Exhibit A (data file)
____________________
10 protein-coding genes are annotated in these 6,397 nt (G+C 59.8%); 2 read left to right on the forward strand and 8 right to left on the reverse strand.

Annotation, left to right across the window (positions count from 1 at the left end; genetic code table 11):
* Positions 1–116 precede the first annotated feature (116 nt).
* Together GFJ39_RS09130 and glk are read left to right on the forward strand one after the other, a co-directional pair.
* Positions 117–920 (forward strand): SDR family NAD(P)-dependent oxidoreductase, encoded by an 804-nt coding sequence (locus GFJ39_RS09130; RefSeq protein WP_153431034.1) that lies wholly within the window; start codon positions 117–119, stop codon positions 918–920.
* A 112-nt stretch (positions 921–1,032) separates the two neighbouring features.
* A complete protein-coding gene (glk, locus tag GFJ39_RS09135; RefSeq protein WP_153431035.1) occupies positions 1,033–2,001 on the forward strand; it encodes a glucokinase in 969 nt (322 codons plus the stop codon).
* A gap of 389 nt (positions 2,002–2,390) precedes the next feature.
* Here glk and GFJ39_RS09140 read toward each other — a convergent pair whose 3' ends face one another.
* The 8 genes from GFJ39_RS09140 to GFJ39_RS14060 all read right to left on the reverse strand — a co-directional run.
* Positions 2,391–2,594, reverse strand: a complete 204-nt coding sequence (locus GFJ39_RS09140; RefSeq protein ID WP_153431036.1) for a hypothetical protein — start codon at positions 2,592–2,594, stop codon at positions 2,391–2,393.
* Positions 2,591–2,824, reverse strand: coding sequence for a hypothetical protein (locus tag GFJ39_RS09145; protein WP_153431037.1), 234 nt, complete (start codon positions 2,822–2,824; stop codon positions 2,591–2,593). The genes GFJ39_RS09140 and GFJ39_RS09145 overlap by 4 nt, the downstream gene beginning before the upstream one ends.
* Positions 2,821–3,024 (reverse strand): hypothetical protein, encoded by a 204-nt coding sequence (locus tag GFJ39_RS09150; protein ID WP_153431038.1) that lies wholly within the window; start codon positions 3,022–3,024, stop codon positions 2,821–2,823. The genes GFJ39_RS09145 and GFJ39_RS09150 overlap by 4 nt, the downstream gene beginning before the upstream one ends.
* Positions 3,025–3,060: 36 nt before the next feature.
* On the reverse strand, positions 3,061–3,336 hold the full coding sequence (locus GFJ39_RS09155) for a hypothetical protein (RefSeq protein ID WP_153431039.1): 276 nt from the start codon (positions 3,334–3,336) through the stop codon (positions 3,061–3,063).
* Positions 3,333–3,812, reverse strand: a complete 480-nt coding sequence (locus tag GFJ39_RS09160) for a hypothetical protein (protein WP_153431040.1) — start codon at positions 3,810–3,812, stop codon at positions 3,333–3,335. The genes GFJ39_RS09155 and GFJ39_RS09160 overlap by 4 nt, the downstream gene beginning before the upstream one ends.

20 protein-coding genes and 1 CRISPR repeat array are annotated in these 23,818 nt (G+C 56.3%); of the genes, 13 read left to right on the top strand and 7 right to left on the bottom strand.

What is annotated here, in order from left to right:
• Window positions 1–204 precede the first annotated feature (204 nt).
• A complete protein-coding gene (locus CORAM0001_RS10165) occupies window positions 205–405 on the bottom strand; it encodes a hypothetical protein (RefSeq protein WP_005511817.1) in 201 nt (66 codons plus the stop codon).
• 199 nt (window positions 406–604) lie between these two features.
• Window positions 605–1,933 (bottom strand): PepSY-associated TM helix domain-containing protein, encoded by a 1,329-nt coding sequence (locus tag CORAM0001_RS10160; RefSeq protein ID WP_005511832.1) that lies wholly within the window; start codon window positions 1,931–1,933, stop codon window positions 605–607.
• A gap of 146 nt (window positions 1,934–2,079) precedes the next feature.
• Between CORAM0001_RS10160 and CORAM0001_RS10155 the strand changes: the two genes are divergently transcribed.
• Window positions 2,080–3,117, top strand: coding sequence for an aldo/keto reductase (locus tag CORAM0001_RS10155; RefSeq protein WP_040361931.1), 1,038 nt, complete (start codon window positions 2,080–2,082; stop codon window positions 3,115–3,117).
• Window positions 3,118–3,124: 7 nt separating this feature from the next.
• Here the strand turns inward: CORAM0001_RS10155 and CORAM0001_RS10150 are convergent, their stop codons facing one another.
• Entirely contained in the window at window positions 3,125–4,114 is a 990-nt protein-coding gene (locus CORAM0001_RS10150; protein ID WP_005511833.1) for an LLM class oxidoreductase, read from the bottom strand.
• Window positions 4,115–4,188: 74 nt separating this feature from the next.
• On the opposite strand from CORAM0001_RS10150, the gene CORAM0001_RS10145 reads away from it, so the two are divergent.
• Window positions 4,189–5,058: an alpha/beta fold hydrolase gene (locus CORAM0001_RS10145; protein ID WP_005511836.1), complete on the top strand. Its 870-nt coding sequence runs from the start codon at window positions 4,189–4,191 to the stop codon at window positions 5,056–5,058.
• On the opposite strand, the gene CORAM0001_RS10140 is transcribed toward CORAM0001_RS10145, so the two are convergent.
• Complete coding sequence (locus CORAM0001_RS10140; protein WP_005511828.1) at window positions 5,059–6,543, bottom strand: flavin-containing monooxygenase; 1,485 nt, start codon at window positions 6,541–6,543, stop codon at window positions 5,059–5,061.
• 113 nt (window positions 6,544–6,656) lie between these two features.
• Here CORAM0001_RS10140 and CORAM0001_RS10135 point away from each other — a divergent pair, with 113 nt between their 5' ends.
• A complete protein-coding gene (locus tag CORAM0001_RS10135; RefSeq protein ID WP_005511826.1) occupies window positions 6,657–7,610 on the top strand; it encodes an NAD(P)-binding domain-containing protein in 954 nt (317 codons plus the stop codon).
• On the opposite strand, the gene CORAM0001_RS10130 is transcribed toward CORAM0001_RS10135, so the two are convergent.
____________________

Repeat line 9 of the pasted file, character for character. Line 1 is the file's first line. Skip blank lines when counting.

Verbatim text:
* Here glk and GFJ39_RS09140 read toward each other — a convergent pair whose 3' ends face one another.